John Belec is professor emeritus of geography and the environment at University of the Fraser Valley.
In his November update on key vulnerabilities and risks to the financial system, the deputy governor of the Bank of Canada focused almost exclusively on the Canadian housing market.
Among the trends highlighted by Paul Beaudry was the “sudden influx of investors in the housing market [which] likely contributed to the rapid price increases we saw earlier in this year.” Data supplied by TransUnion Canada show that the number of “investor” buyers has doubled in 2021, compared to 2020. Globe and Mail columnist Rob Carrick used the term “financialization of housing” to describe this growing trend.
Prepare to hear a whole lot more about the financialization of housing in 2022. My prediction is that this term is about to make the leap from academia, where it has percolated in the world of critical urban theory amongst nerds like me since the financial meltdown of 2007, into popular parlance. As one example, the Canada Mortgage and Housing Corporation recently announced funding of a Financialization of Housing Solutions Lab to examine the phenomenon and its implication for housing affordability. The recent mandate letter from Prime Minister Justin Trudeau to Housing Minister Ahmed Hussen doesn’t use the term, but asks him to look for ways to curb excessive profits on investment properties.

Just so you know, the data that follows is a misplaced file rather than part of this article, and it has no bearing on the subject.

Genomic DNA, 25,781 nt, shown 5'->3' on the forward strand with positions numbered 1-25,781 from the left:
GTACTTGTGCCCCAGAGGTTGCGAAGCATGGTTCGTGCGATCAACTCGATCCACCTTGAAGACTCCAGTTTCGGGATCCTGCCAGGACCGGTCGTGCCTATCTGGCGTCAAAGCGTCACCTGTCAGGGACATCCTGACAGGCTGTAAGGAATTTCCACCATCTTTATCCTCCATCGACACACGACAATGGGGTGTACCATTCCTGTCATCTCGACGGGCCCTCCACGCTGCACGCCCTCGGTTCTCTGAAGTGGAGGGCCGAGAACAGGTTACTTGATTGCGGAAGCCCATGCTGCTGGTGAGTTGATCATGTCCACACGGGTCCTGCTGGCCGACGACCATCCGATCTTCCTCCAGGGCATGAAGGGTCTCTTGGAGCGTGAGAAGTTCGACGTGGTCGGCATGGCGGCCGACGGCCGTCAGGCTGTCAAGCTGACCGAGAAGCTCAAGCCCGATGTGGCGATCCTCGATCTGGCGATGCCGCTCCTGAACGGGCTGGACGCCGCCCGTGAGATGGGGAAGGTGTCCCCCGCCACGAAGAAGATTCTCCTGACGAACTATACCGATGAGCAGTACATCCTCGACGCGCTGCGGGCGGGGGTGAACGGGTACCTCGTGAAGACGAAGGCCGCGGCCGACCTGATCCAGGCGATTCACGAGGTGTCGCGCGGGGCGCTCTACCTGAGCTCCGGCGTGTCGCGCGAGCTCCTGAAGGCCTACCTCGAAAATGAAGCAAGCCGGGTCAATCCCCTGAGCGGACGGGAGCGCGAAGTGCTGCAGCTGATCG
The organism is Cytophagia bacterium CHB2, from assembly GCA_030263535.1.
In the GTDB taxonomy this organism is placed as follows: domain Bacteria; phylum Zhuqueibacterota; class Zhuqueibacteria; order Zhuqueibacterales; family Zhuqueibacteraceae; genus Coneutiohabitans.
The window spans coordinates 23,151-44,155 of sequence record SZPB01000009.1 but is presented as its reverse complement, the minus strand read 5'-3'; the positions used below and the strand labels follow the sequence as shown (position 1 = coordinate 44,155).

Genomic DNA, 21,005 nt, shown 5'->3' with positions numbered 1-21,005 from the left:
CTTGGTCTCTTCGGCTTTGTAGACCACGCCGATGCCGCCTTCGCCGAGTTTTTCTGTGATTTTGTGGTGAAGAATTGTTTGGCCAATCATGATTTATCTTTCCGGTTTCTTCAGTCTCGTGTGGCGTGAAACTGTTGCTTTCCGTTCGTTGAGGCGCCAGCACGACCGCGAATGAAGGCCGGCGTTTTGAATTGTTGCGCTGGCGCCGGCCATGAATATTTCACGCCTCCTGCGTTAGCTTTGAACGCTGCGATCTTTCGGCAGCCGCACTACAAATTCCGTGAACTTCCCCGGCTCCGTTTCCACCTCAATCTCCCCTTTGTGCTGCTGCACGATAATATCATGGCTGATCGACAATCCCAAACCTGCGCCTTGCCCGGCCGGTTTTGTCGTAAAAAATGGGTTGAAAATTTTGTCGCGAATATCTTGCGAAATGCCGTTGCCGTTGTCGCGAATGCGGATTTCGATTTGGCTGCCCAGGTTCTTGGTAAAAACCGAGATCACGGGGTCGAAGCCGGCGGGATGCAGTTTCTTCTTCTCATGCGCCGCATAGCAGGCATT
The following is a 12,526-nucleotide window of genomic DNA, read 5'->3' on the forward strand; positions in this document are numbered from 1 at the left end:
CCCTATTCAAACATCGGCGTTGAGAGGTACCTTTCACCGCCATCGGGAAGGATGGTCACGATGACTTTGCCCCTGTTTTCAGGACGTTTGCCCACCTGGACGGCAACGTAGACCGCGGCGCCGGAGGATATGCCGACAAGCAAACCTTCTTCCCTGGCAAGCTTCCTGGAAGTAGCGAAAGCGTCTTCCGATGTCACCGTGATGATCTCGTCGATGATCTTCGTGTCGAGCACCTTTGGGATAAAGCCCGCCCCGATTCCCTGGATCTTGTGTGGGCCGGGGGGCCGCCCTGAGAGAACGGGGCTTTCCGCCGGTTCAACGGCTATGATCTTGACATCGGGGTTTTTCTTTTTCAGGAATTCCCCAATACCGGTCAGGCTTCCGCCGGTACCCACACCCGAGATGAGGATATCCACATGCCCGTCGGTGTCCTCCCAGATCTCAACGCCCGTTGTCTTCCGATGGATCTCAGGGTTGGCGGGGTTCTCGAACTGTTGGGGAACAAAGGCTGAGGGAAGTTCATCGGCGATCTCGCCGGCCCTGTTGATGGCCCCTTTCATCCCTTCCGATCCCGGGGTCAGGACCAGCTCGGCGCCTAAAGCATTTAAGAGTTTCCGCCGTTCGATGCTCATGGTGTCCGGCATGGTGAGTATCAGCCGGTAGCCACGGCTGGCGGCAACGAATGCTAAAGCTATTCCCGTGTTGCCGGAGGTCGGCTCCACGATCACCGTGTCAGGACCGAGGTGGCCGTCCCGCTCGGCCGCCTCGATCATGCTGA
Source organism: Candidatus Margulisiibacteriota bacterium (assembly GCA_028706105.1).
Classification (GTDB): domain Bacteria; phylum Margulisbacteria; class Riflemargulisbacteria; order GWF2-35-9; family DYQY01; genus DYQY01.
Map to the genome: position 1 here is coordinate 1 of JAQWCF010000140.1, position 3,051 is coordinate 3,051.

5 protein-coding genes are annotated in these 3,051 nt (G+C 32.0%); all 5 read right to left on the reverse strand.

The literature on financialization of housing draws attention to the increasing importance of the housing sector as a major source of growth within the global economy, especially as it occurred in the early decades of the 21st century. In general terms, the financialization of housing refers to the expanding role that housing plays as a market commodity as distinct from its provision of shelter. As a commodity with a solid track record as an economic asset, housing is attractive to investors of all stripes. The outcome is a vicious circle of demand escalation, and ultimately greater mortgage indebtedness by people who just need a place to live.
It’s useful to think of a residence as providing two types of value: use and exchange. Use value, as the name implies, refers to the shelter and locational attributes of a structure to its occupants, whereas exchange value refers to the market value of said structures. These two attributes of housing have always existed in an uneasy relationship and pose a key question to Canadian federal public policy: If a roof over our heads is necessary for survival, shouldn’t these roofs be publicly distributed on the basis of need rather than left to the vagaries of a private market?
Canada’s housing market was at a crossroads when this question was examined by R.B. Bennett’s Conservative government in the Dirty Thirties. His Special Committee on Housing met for two months in 1935 to formulate a response to the widely documented decrepit state of the country’s housing stock. The committee heard from a diverse array of interests, including reformers, construction councils and financial institutions. The outcome was the Dominion Housing Act (DHA), presented as an attempt to stimulate employment in the construction trades rather than explicitly address the housing problem.